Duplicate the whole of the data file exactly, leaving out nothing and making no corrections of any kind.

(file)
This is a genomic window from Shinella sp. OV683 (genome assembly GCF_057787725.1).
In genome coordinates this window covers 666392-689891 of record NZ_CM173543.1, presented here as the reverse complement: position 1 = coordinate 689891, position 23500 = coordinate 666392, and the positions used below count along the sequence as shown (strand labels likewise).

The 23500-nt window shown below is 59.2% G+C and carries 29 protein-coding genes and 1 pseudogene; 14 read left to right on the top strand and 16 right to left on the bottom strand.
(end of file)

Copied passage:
This is a genomic window from Shinella sp. OV683 (genome assembly GCF_057787725.1).
In genome coordinates this window covers 666392-689891 of record NZ_CM173543.1, presented here as the reverse complement: position 1 = coordinate 689891, position 23500 = coordinate 666392, and the positions used below count along the sequence as shown (strand labels likewise).

The 23500-nt window shown below is 59.2% G+C and carries 29 protein-coding genes and 1 pseudogene; 14 read left to right on the top strand and 16 right to left on the bottom strand.